ATLANTIS’ freshman season has some absolutely outstanding episodes. The two-part series premiere, “Rising”, is every bit as epic and jaw-dropping in its execution as a big budget cinematic venture; the two-part midseason finale/premiere “The Storm/The Eye” is basically the sci-fi version of One Man vs. An Army with a giant life-threatening tidal wave thrown in for good measure; “Thirty-Eight Minutes”, a seemingly stand alone episode that has greater importance to the signature villain of the show as well as featuring some great comedy and genuine tension as Sheppard and his team are stuck halfway through a Stargate and only have thirty-eight minutes before certain death; “Home”, a welcome departure from the normal DNA structure of the show where certain members of the Atlantis expedition return home, but not everything is as it seems; “Letters from Pegasus” is an heartwarming and emotional charging episode as the characters send videos to their loves ones through a wormhole to earth, and we get to see another side of McKay; and of course the two-part season finale “The Seige” which is every bit as stunning and big-budget feeling as “Rising”.
There are, of course, many more very good installments in this 20-episode season, but in an attempt not to seem overly in love with the show, I decided to hold back. You’re welcome. Although the show does have some very, very good episodes, characters, visual effects, and even a great writing staff, it does, as expected, falter on occasion. For one, there are far too many cases of Deus Ex Machina, most head-shakingly in “The Seige” as out of nowhere a military team from Earth arrives to assist Atlantis against the Wraith. Sure, enjoyable episode and it helps even the odds (sorta), but the sudden and entirely random appearance of this ‘salvation’ is so abrupt and obviously a Deus Ex Machina, even my mom (who was partially watching) cried foul. One aspect of this type of series I couldn’t stand in STARGATE: UNIVERSE actually works surprisingly well here: how the problem of the week gets tied up in a nice little bow by episodes end. Mostly it works, other times I wished the writers allowed time for characters and story to breathe, but it’s only a small complaint to an overall immensely enjoyable series.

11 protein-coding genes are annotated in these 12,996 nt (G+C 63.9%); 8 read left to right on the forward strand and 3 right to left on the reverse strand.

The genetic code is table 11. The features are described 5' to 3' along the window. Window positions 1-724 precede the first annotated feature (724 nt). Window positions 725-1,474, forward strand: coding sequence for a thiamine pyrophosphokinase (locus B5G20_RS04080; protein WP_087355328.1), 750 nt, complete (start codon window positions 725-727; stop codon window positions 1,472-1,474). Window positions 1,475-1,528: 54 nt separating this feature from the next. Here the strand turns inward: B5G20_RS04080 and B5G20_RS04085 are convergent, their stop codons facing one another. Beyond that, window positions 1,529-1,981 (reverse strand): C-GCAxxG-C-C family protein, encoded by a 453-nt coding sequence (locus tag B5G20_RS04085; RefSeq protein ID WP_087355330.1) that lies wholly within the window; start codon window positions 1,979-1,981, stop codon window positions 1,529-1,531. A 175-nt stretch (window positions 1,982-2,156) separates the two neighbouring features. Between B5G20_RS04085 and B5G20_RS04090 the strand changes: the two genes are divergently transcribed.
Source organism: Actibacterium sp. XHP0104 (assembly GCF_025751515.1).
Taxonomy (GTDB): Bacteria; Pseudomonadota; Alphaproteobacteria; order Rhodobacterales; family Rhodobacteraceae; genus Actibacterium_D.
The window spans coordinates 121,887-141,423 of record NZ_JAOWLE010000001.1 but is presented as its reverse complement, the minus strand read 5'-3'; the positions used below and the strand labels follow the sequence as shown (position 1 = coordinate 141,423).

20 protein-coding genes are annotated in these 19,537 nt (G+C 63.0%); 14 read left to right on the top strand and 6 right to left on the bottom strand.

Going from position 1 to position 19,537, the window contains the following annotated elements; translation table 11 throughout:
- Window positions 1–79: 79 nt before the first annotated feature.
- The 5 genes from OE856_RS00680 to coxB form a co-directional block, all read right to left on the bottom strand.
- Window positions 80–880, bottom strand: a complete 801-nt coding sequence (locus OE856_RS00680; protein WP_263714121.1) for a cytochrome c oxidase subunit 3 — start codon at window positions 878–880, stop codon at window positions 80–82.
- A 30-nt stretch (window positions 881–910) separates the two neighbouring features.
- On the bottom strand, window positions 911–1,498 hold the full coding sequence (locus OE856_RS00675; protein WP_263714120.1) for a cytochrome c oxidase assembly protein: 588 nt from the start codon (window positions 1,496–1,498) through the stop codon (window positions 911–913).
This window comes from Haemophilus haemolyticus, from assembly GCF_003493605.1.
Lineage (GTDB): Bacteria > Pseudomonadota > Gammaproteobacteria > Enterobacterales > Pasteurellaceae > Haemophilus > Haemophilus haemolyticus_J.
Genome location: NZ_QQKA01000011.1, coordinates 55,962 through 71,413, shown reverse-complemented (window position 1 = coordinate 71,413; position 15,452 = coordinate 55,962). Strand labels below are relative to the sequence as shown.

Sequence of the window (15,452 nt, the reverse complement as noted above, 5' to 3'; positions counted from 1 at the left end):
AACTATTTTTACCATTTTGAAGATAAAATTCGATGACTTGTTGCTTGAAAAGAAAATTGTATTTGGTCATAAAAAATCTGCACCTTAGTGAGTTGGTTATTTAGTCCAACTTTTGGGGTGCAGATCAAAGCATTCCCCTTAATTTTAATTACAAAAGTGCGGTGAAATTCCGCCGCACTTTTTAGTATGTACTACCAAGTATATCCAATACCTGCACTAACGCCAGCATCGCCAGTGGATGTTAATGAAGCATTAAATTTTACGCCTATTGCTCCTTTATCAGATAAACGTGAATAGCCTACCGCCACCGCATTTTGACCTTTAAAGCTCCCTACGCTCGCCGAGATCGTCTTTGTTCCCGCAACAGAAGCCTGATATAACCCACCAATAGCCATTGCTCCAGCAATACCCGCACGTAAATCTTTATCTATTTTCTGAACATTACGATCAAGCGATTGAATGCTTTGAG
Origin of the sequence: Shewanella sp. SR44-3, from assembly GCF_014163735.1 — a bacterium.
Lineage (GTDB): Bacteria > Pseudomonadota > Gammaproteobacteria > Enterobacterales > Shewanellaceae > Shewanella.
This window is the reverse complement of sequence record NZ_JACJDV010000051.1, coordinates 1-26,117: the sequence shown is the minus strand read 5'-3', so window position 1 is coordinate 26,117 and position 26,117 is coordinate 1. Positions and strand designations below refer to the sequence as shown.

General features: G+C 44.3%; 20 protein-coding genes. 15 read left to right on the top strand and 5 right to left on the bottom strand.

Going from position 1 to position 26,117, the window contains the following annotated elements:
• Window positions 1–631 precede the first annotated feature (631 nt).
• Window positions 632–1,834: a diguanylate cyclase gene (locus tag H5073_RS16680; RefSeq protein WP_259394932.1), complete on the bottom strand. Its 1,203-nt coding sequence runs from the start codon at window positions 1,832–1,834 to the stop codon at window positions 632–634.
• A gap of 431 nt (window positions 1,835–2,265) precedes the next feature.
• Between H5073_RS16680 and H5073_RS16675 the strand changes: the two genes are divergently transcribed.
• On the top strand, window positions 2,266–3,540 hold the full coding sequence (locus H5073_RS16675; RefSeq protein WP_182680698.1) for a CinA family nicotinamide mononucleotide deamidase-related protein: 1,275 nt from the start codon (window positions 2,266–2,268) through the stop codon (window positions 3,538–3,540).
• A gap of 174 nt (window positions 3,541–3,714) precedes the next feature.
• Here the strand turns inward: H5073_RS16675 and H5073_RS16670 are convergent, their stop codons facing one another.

If my description of the series sounds even half interesting, I can't recommend enough giving STARGATE: ATLANTIS a shot. It's great science fiction, and more than that, it's a great program with some really human characters in an brilliant adventure. Bad guys, attractive alien girls, Problem(s) of the Week, certain death, laugh out loud humor, great characters, and the promise of enterprising stories and galaxies to be explored (which strangely look A LOT like Vancouver...) episode after episode...what's not to love? Highly Recommended